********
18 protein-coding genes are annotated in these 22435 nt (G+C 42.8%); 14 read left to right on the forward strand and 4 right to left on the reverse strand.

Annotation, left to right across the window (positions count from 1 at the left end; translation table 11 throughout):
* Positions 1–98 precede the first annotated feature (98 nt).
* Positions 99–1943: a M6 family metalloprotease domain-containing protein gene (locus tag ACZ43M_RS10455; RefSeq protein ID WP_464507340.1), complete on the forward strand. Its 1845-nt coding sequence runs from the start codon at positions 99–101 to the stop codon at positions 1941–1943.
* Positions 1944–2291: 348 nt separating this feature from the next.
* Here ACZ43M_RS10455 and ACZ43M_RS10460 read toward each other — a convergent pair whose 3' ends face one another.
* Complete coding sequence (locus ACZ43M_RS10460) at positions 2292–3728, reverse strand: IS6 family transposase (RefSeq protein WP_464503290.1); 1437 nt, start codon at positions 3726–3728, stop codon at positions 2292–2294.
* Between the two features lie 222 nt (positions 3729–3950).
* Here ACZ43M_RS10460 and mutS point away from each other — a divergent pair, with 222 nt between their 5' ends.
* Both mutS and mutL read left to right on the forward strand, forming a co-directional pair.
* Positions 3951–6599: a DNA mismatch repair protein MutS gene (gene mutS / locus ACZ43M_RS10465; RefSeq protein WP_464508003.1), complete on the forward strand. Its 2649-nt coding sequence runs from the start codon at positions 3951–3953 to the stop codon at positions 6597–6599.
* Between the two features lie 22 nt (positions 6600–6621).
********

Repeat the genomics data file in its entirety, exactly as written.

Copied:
18 protein-coding genes are annotated in these 22435 nt (G+C 42.8%); 14 read left to right on the forward strand and 4 right to left on the reverse strand.

Annotation, left to right across the window (positions count from 1 at the left end; translation table 11 throughout):
* Positions 1–98 precede the first annotated feature (98 nt).
* Positions 99–1943: a M6 family metalloprotease domain-containing protein gene (locus tag ACZ43M_RS10455; RefSeq protein ID WP_464507340.1), complete on the forward strand. Its 1845-nt coding sequence runs from the start codon at positions 99–101 to the stop codon at positions 1941–1943.
* Positions 1944–2291: 348 nt separating this feature from the next.
* Here ACZ43M_RS10455 and ACZ43M_RS10460 read toward each other — a convergent pair whose 3' ends face one another.
* Complete coding sequence (locus ACZ43M_RS10460) at positions 2292–3728, reverse strand: IS6 family transposase (RefSeq protein WP_464503290.1); 1437 nt, start codon at positions 3726–3728, stop codon at positions 2292–2294.
* Between the two features lie 222 nt (positions 3729–3950).
* Here ACZ43M_RS10460 and mutS point away from each other — a divergent pair, with 222 nt between their 5' ends.
* Both mutS and mutL read left to right on the forward strand, forming a co-directional pair.
* Positions 3951–6599: a DNA mismatch repair protein MutS gene (gene mutS / locus ACZ43M_RS10465; RefSeq protein WP_464508003.1), complete on the forward strand. Its 2649-nt coding sequence runs from the start codon at positions 3951–3953 to the stop codon at positions 6597–6599.
* Between the two features lie 22 nt (positions 6600–6621).